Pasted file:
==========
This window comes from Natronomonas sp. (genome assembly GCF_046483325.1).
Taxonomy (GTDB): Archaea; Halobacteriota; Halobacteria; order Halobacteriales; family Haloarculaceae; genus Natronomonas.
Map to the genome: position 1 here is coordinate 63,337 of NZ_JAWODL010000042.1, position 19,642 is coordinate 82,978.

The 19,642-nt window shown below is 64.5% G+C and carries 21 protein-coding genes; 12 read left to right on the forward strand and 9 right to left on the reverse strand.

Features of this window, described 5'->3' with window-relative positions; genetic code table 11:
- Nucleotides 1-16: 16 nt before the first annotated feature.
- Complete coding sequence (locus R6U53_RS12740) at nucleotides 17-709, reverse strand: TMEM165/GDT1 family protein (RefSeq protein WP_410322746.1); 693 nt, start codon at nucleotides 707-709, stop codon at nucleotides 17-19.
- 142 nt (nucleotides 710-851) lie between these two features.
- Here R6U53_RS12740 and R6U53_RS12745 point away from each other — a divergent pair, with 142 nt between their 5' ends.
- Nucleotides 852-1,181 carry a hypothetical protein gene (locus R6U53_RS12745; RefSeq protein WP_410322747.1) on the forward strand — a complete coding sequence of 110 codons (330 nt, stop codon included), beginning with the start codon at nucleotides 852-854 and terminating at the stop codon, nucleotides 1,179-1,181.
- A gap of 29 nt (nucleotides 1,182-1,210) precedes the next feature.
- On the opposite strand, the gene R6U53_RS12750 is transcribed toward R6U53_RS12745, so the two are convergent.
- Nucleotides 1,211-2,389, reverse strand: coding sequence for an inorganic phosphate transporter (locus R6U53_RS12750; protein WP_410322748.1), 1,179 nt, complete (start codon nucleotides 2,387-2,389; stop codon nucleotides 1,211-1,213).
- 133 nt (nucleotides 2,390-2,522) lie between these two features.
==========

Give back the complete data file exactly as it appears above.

This window comes from Natronomonas sp. (genome assembly GCF_046483325.1).
Taxonomy (GTDB): Archaea; Halobacteriota; Halobacteria; order Halobacteriales; family Haloarculaceae; genus Natronomonas.
Map to the genome: position 1 here is coordinate 63,337 of NZ_JAWODL010000042.1, position 19,642 is coordinate 82,978.

The 19,642-nt window shown below is 64.5% G+C and carries 21 protein-coding genes; 12 read left to right on the forward strand and 9 right to left on the reverse strand.

Features of this window, described 5'->3' with window-relative positions; genetic code table 11:
- Nucleotides 1-16: 16 nt before the first annotated feature.
- Complete coding sequence (locus R6U53_RS12740) at nucleotides 17-709, reverse strand: TMEM165/GDT1 family protein (RefSeq protein WP_410322746.1); 693 nt, start codon at nucleotides 707-709, stop codon at nucleotides 17-19.
- 142 nt (nucleotides 710-851) lie between these two features.
- Here R6U53_RS12740 and R6U53_RS12745 point away from each other — a divergent pair, with 142 nt between their 5' ends.
- Nucleotides 852-1,181 carry a hypothetical protein gene (locus R6U53_RS12745; RefSeq protein WP_410322747.1) on the forward strand — a complete coding sequence of 110 codons (330 nt, stop codon included), beginning with the start codon at nucleotides 852-854 and terminating at the stop codon, nucleotides 1,179-1,181.
- A gap of 29 nt (nucleotides 1,182-1,210) precedes the next feature.
- On the opposite strand, the gene R6U53_RS12750 is transcribed toward R6U53_RS12745, so the two are convergent.
- Nucleotides 1,211-2,389, reverse strand: coding sequence for an inorganic phosphate transporter (locus R6U53_RS12750; protein WP_410322748.1), 1,179 nt, complete (start codon nucleotides 2,387-2,389; stop codon nucleotides 1,211-1,213).
- 133 nt (nucleotides 2,390-2,522) lie between these two features.